Honda’s 25cc mini tiller is an excellent speedster with a max speed of 294-RPMs that spins the four steel tines quickly for maximum effect.

You can choose between a six-inch or nine-inch tilling width and can stir up the earth to a max depth of nine inches.

I found the engine easy to start up, while the overhand controls make it simple to maneuver.

6. Mantis 3550 Electric Tiller 9-Amp 12-inch

Best Mini Electric Rototiller

6. Mantis 3550 Electric Tiller 9-Amp 12-inch
  • Power Type: Corded 120-volt 9-amp motor
  • Width: 15-Inches
  • Tines: Front Tines
  • No. of Tines: 4
  • Tilling Width: 12-Inches
  • Tilling Depth: 8-Inches

Pros:

  • This tiller’s two speeds and three depth positions provide a lot of versatility

Cons:

  • Might be too lightweight for heavy-duty tasks

This corded tiller from Mantis starts with the push of a button and gives you the opportunity to select between 260-RPMs or 310-RPMs. 

You can also adjust the wheels to three depths up to eight inches. The max till width is about 12-inches.

This electric tiller is very quiet, making it an excellent choice for residential neighborhoods. It only weighs 24 lbs, and the padded ergonomic handle makes it comfortable to operate.

7. Mantis 2 Cycle Gas 9-Inch Rototiller

Best Mini Gas Rototiller

7. Mantis 2 Cycle Gas 9-Inch Rototiller
  • Power Type: 2-cycle 21.2cc engine
  • Width: 9-Inches
  • Tines: Front Tines
  • No. of Tines: 4
  • Tilling Width: 9-Inches
  • Tilling Depth: 10-Inches

Pros:

  • Foldable handles and lightweight design make this mini tiller easy to transport

Cons:

  • Takes a little extra effort, in the beginning, to get the tines to bite into the soil

Mantis’ 2-cycle gas tiller is the definition of a “mini” rototiller. Their website reports that it weighs only 20 lbs which is great if you want to lift it into a raised garden bed or over decorative landscape trims.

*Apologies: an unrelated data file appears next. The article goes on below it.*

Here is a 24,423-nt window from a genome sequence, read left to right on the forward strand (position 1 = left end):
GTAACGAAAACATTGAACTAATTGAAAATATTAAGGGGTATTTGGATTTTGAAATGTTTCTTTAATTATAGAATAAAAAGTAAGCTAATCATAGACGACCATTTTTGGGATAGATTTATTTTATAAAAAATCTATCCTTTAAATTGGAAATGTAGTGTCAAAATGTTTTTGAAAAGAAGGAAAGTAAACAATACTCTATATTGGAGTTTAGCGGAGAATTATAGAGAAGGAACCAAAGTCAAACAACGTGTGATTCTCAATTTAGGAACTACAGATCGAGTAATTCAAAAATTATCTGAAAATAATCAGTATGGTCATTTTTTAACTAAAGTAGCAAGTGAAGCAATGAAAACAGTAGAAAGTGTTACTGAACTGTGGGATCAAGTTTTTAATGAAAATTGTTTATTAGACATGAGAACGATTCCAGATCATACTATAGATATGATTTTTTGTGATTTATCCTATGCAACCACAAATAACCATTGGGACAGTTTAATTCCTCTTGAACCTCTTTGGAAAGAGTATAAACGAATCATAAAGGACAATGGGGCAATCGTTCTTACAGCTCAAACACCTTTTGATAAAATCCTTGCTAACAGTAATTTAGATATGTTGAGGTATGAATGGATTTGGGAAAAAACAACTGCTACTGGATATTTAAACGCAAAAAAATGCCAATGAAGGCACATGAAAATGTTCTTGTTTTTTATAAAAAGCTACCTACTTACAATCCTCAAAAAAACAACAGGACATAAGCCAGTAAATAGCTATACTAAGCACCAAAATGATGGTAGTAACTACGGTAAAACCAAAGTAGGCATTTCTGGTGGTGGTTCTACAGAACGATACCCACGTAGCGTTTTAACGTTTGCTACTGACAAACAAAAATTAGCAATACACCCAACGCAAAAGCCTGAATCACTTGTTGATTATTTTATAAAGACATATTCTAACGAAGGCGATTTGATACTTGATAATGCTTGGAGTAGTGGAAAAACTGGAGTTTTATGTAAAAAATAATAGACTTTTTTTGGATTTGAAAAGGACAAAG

You can till the soil in nine-inch wide sections to a max depth of ten inches with the tiller’s four tines. And thanks to the unique design of this tiller’s infinite speed throttle, you can find the perfect pacing up to 240-RPMs.

8. Earthwise 16-Inch 13.5-Amp Corded Electric Tiller 
  • Power Type: Corded 13.5-amp motor
  • Width: 19-Inches
  • Tines: Front Tines
  • No. of Tines: 6
  • Tilling Width: 11-16 Inches
  • Tilling Depth: 8-Inches

Pros:

  • Six times and a max 16-inch till width make it a tremendous electric option for tilling larger spaces

Cons:

  • Bail wire switch can be awkward to hold for long periods

This 13.5-Amp corded tiller from Earthwise could outperform a lot of gas tillers I have used in the past.

It features six tines across a 16-inch till width for quick, efficient performance. And with a max depth of eight inches, it should be able to handle most tasks in your small garden.

The machine is lightweight, and the handles are comfortable, but the bail wire requires a finger grip instead of a thumb grip which can become tedious after a while.

9. Sun Joe 48-Volt Cordless Rototiller 2x2.0Ah
  • Power Type: Cordless 48-volt iON+ battery system
  • Width: 16.4-Inches
  • Tines: Front Tines
  • No. of Tines: 4
  • Tilling Width: 14-Inches
  • Tilling Depth: Up to 7-Inches

Pros: